If you've applied for a loan, it may surprise you to learn that a banker can look at your company's financial statement and know, in a matter of minutes, whether it's likely to fly. Though the final decision will obviously involve more analysis -- largely to ratify and document the initial assessment -- that first hairy eyeball test is aimed at answering three questions: Can you pay? Will you pay? And, what if you don't pay?
The numbers that determine the answers are probably not the ones you think. The truth is, bankers don't actually read financial statements -- at least not initially. Instead, the bank's credit department crunches your statement though a program that produces ratios based on key income statement and balance sheet numbers. And these ratios are what matters first.
So if you want to secure a loan, it's important to understand the ratios, what they say about you and how you can make them work in your favor.
Can You Pay?
The primary ratio a lender uses to determine whether you can afford a loan is the "cash coverage ratio." It's calculated by taking your net income and adding back depreciation and amortization, which aren't cash expenses. That gives a rough indication of your net cash flow -- what's left over after the bills are paid. Then that number is divided by the annual payments on the proposed loan to arrive at the cash coverage ratio.
According to Brett Mansfield, senior vice president of business banking for Union Bank, bankers will want to see a ratio of about 1.5 or higher. So, if the payments on the new loan total $20,000 a year, a net cash flow of $30,000 would make the grade.
A secondary source of cash flow, such as your spouse's income or other personal income, can be taken into consideration if the cash coverage ratio shows the business can't support the debt on its own. Be sure to let the bank know if such a source exists.
Will You Pay?
How you've handled debt in the past is considered a good indicator of how you'll handle it in the future. Your personal and business credit score (likely from Dun & Bradstreet) will play a big role in answering this question, but your "debt to worth ratio" will weigh heavily on the answer, too. It tells a lender how much of you is at risk. If you're heavily financed with other people's money (not including investors'), you'll be considered a high risk.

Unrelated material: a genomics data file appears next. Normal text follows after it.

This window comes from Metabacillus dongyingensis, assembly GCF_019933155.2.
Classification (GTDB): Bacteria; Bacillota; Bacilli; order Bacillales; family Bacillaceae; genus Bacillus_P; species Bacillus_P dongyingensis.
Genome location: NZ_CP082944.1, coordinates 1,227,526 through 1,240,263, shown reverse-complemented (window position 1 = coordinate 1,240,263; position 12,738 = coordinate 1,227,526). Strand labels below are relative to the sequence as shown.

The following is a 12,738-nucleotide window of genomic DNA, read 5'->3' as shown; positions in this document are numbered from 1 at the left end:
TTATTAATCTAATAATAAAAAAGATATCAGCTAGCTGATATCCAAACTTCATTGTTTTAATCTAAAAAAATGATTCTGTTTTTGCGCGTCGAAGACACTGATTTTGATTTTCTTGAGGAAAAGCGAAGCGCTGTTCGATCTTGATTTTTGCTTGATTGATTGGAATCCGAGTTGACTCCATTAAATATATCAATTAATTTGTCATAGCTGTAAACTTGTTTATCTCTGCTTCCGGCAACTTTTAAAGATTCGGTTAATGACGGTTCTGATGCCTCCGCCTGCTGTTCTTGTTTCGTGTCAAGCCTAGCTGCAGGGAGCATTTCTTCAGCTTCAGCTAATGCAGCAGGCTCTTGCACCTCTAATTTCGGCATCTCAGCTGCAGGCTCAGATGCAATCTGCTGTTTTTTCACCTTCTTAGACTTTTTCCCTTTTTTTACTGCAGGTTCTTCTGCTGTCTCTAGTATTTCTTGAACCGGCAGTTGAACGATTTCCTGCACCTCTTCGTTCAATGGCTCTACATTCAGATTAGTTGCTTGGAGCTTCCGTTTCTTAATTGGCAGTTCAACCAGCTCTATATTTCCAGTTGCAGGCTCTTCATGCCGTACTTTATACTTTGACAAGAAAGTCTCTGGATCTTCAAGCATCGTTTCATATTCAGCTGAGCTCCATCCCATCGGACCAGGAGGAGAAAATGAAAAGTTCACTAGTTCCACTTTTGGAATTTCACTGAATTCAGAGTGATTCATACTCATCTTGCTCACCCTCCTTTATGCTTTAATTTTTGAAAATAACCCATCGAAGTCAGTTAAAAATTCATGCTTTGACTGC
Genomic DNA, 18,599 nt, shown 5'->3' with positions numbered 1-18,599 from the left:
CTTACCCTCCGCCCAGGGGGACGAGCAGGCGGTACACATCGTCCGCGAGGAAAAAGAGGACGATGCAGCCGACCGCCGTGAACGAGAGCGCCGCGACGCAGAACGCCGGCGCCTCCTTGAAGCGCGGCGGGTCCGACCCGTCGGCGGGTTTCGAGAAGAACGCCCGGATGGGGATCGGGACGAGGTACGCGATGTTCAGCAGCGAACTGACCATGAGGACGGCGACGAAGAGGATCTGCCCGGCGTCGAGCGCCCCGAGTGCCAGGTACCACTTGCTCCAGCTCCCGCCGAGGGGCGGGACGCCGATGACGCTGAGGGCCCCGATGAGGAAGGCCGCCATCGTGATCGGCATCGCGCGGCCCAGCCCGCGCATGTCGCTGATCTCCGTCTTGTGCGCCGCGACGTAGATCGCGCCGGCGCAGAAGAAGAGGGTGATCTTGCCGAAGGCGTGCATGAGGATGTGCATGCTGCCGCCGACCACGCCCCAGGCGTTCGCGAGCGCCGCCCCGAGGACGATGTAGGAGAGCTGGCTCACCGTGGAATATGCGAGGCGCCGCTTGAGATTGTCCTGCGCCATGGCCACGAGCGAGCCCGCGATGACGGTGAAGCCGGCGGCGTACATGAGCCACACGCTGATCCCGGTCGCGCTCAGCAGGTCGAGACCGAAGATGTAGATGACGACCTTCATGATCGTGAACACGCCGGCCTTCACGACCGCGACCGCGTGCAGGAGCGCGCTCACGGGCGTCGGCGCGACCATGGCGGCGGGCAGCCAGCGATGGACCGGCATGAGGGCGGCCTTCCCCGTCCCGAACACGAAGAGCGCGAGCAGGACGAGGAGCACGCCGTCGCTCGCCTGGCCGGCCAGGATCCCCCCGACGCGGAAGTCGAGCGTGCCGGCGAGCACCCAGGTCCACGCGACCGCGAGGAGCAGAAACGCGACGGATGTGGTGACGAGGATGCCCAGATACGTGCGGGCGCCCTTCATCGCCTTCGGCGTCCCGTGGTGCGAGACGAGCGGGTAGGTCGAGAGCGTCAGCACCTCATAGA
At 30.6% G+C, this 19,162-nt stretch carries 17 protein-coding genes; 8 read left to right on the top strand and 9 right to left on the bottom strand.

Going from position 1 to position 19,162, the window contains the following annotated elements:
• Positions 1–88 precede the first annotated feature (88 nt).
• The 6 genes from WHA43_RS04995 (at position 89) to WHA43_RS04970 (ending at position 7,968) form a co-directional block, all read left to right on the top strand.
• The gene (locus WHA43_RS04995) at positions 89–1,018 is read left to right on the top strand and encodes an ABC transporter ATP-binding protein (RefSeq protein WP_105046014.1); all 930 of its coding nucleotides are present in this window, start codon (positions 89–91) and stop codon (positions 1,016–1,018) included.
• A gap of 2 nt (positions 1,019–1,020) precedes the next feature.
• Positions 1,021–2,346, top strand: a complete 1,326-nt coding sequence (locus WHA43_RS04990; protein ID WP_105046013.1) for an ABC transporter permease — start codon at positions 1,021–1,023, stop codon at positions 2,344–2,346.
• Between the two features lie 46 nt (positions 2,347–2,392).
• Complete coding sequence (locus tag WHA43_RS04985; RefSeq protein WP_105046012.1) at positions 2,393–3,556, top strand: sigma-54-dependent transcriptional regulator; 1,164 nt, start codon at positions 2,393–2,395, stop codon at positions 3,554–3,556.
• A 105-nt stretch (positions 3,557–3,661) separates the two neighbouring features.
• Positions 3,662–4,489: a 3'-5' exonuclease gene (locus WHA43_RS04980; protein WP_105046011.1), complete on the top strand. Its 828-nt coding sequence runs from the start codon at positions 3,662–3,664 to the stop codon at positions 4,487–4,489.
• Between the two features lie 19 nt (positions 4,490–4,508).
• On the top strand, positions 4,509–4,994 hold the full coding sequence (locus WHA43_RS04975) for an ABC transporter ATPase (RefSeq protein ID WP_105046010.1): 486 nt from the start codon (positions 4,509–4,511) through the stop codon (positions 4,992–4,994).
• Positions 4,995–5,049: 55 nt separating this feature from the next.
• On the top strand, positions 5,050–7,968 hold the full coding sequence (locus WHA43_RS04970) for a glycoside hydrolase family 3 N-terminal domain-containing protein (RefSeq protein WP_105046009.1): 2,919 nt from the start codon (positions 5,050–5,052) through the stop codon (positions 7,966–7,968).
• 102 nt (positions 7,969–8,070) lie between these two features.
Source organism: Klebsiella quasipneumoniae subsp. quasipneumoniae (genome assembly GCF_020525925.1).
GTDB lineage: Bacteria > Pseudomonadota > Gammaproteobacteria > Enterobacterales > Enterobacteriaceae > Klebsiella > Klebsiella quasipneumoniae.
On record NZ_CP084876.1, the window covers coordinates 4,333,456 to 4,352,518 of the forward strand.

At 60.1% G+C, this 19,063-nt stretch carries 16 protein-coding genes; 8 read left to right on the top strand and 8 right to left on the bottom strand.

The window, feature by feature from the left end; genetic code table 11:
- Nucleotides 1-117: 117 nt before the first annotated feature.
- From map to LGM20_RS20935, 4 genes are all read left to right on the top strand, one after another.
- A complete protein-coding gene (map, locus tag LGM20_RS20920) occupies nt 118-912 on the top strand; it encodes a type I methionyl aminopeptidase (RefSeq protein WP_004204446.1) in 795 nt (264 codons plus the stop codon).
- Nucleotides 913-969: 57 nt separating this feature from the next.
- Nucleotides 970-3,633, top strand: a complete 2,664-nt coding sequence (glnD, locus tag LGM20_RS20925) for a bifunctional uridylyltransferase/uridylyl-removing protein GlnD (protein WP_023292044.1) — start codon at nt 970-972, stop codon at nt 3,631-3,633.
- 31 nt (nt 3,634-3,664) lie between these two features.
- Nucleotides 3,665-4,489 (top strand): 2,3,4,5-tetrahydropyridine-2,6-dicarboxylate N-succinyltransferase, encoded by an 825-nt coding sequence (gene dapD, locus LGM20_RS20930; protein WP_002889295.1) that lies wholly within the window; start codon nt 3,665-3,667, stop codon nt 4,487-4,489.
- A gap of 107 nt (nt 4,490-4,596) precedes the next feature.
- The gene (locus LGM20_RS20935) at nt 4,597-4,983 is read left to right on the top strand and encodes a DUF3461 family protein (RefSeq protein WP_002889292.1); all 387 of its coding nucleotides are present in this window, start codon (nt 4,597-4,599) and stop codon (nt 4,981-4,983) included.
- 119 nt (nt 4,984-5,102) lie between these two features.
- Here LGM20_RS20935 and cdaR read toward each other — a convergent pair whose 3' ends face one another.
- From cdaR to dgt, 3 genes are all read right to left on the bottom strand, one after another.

The debt to worth (also known as the debt to equity) ratio is easy to calculate. Just look at your balance sheet and divide shareholders' equity by total liabilities.
Union Bank and other lenders will want to see that your liabilities (debts) are no more than three or four times your equity. So if you have $50,000 of equity, you should have no more than $150,000 to $200,000 of debt.
By the way, be sure to let your lender know if there's any "friendly debt" on your balance sheet (perhaps a loan from a family member). If Uncle Joe is willing to subordinate his loan to the bank's (in other words, allow you to pay the bank off before you pay him), your lender can treat it as equity instead of debt. That could dramatically improve your debt to worth ratio.
What If You Don't Pay?
If the worst happens, a lender wants to know there are tangible assets that can be liquidated to pay off the loan. Hard assets of equal or greater value collateralize the majority of small-business loans upward of $50,000 or by a general filing of all business assets.
Let's say you bought a piece of equipment with $75,000 of hard-earned cash last month, and today the lender assigns a collateral value of just $45,000. What's with that? The difference is because if the bank has to sell it, it'll rarely collect its full value. The following rules of thumb will give you an estimate of the value a bank assigns to various types of collateral:
- Accounts receivable: 20 percent to 85 percent
- Inventory: 10 percent to 80 percent
- Furniture and equipment: 10 percent to 80 percent
- Real estate (business or personal): 50 percent to 90 percent
- Cash/investments: 50 percent to 90 percent
Whether your collateral is valued at the high or low end depends on its quality and marketability. In the case of accounts receivable, the quality of your customers, their credit ratings and their payment history will determine the collateral value. With inventory, it depends on what it is, where it is, how old it is and whether anyone wants it. One of the banks I worked for had a sporting goods store close up shop without any hint of financial trouble. When the bank seized the collateral, what it found was largely past its sell-by date -- think white bathing caps covered in plastic flowers.
Anything you can do to prove the salability of your assets will help your collateral case. Just be sure your lender knows what you know. Mansfield adds that ratio expectations aren't hard and fast. A suboptimal debt to worth ratio might be offset by strong cash flow, for example.
The final loan decision will take into account many factors, financial and otherwise, but to a lender, ratios are like the jacket copy on a book. If they don't read well, your lender may not bother to look any further.